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Supply Chain Models: Which One Do You Need?

suppy chain concept

The supply chain consists of the logistics of producing and selling commercial goods. It begins with resource acquisition and continues through to product development and delivery to the vendor.

Quality management of supply chains is critical for every company to stay competitive. And to properly manage and protect supply chains, it’s important to know six supply chain models that can be used.

Using the wrong supply chain model can put businesses at risk, increasing expenses and potentially hurting the brand. However, choosing the right model for your business requirements can help ensure smooth supply chain flow.

In this article, we explore different types of supply chain models to help you choose the right one for you.

What Is a Supply Chain?

A supply chain is a sequence of events that helps a product move from manufacturing to market. It involves people, technology, equipment, and transportation modes.

Historically, supply chains were straight line models that looked somewhat like this: raw materials >>> supplier >>> manufacturer >>> warehouse >>> shipping >>> end consumer. However, a modern supply chain looks more like a web with the manufacturer in the middle.

Supply and logistics are the pillars of every business, impacting the success of a company. That said, businesses need strong supply chain management models in order to succeed. Otherwise, they will face many difficulties.

Supply Chain Focus: Efficiency vs. Responsiveness

Although there are six supply chain models, each of them focuses on efficiency or responsiveness. While all supply chains have features of both efficiency and responsiveness, each model may primarily focus on one of these.

The overall business need is the driving force behind which supply chain model will be best for the company. Besides that, several other things can help determine the supply chain model that will deliver the support a business can depend on:

  • The framework of the industry
  • The value proposition business has to offer
  • Management focus

The 6 Supply Chain Models

The Continuous Supply Chain Model

The continuous supply chain model is built for the continued, scheduled delivery of goods. It ensures a steady cadence of resources and products. It exists in environments with supply and demand stability, usually with mature supply chains for established brands. This model requires minimal variation in the customer demand profile.

In other words, the continuous model is suitable for companies that produce a uniform set of goods and can expect a stable demand from the market. In this model, goods are in continuous flow and the model is based on the stability of supply and demand in the market. Moreover, the systems in this type of supply chain model are aligned so that a continuous flow of goods can be secured.

The Fast Supply Chain Model

A fast supply chain model is usually used by companies that manufacture finished products with a short market lifecycle. This makes it suitable for the delivery of products considered to be trendy. A fast model applies when a business changes its products often, delivering them to market before a trend loses its popularity.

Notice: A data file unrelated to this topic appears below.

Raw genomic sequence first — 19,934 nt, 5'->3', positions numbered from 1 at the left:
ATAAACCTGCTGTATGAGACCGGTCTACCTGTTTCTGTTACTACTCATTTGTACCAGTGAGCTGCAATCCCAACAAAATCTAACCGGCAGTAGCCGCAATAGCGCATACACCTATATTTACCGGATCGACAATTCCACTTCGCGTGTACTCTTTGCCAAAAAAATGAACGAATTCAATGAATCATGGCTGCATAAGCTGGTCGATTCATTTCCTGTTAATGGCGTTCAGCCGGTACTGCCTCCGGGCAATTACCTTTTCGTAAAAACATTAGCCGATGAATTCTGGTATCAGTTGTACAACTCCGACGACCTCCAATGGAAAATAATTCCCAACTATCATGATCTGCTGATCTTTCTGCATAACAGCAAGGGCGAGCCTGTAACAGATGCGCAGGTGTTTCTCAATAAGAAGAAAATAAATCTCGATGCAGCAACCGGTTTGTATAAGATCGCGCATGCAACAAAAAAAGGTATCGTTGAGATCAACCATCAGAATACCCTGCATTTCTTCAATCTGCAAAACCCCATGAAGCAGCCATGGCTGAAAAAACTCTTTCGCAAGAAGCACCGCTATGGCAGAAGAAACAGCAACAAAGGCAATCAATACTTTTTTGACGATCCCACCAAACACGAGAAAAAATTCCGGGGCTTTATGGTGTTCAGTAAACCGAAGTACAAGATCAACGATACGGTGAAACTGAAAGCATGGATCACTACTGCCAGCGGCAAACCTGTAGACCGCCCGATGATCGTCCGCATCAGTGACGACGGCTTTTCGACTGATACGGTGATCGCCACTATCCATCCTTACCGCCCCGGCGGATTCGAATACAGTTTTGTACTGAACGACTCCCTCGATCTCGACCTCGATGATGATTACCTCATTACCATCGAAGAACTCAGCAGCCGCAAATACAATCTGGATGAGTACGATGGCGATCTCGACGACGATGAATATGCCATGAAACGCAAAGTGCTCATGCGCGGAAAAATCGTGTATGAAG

For example, a fashion designer may have a specific line of designs in a season, and the business needs to take that fashion line to the market to maximize returns since its typically based on current trends. Because supply chain efficiency can increase a company’s competitive edge, the fast model is typically considered the best among the different types of supply chain integration.

The Efficient Supply Chain Model

This model is best for businesses in highly competitive environments that need to strive for high efficiency in their delivery logistics to maintain a competitive edge. It prioritizes proper inventory management and maximizes output from production equipment and labor.

In the efficient model, businesses need to create the right production forecasts to prepare machinery and raw materials accordingly. However, a disruption in the production or sales cycle can cause a lot of ripple effects across the supply chain network. For example, labor or raw material shortages can cause long delays, and the company may have to pay for additional expenses due to the delay in supply.

The Agile Supply Chain Model

A supply chain must have virtual integration, process alignment, a network base, and market sensitivity to be considered an agile model. Virtual integration requires the company to track market demand in real time, whereas process alignment is about sharing supply chain responsibilities across the business. This can be achieved by using collaborative product design, keeping a co-managed inventory, and running all parts of the supply chain in sync with each other.

Network-based refers to an equal contribution made by each party in the supply chain, and the market sensitivity changes the rate of production immediately with any changes in demand. Therefore, the agile model is suitable for businesses that operate in markets with a high level of demand volatility.